Introduction to the 15 Yunnan Native Minorities

In China, Yunnan is the province which has the biggest number of minority groups. Generally speaking, there are altogether 15 native minority groups in Yunnan with a population of over 5,000 respectively. They are as follows: Bai, Hani, Dai, Lisu, La'hu, Wa, Naxi, Jingpo, Bulang, Pumi, Achang, Nu, Jinuo, De'ang, and Dulong. This long article is an introduction to these 15 ethnic groups, and visitors can go to Yunnan Nationalities Village to experience their traditional customs.


Bai Nationality
The population of Bai group is about 1.39 million. They live in compact communities mainly in Dali Bai Autonomous Prefecture in Northwest Yunnan; others could be found in Kunming, Yuanjiang, Lijiang, and Lanping etc. 


Bai group have a long history. Their ancestors were called Dianbo, Sou and Cuan in the Qin Dynasty, Baiman in the Tang and Song Dynasties, Bairen and Churen in the Qing Dynasty. Bai people hold the white color in high esteem and call themselves Baizi, Baini, Minjiaren or Baihuo, which all mean white people. In 1956, they were officially named Bai Nationality.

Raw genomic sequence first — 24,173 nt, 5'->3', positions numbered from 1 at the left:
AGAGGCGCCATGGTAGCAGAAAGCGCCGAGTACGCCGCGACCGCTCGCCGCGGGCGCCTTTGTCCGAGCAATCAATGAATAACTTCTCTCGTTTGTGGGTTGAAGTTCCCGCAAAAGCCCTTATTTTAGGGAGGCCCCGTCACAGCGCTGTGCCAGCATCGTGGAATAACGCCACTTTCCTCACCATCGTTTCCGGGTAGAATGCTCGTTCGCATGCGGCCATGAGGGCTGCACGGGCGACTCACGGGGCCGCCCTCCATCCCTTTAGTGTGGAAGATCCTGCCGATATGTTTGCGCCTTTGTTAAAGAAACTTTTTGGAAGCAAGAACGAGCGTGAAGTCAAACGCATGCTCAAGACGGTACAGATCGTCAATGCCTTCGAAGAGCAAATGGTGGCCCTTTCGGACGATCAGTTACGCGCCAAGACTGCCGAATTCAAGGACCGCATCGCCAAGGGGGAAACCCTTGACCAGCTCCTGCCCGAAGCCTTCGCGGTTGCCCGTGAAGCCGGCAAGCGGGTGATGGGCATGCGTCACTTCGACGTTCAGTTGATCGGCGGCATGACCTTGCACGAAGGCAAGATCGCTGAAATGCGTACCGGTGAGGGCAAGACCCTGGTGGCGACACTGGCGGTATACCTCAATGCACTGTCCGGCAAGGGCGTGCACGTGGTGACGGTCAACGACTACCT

Since ancient times, Bai people have established a close relationship with Chinese Han and Yi in the interior and neighboring regions. After Nanzhao Kingdom, especially during Dali Kingdom, all the Bais in different areas became a nationality with similar languages, cultures and economic background. Now they have their own spoken language that could be detailed as Bai Branch in Tibeto-Burman Family of Sino-Tibetan Language System; many Bai people are good at Han Language (Mandarin or Chinese); they use Han characters as their own written system. Besides Buddhism and Daoism, the worship of Patron God (Benzhu) is quite popular among Bai people; Patron God temples can be found in almost every village; a Patron God is actually the Guardian of a village or region.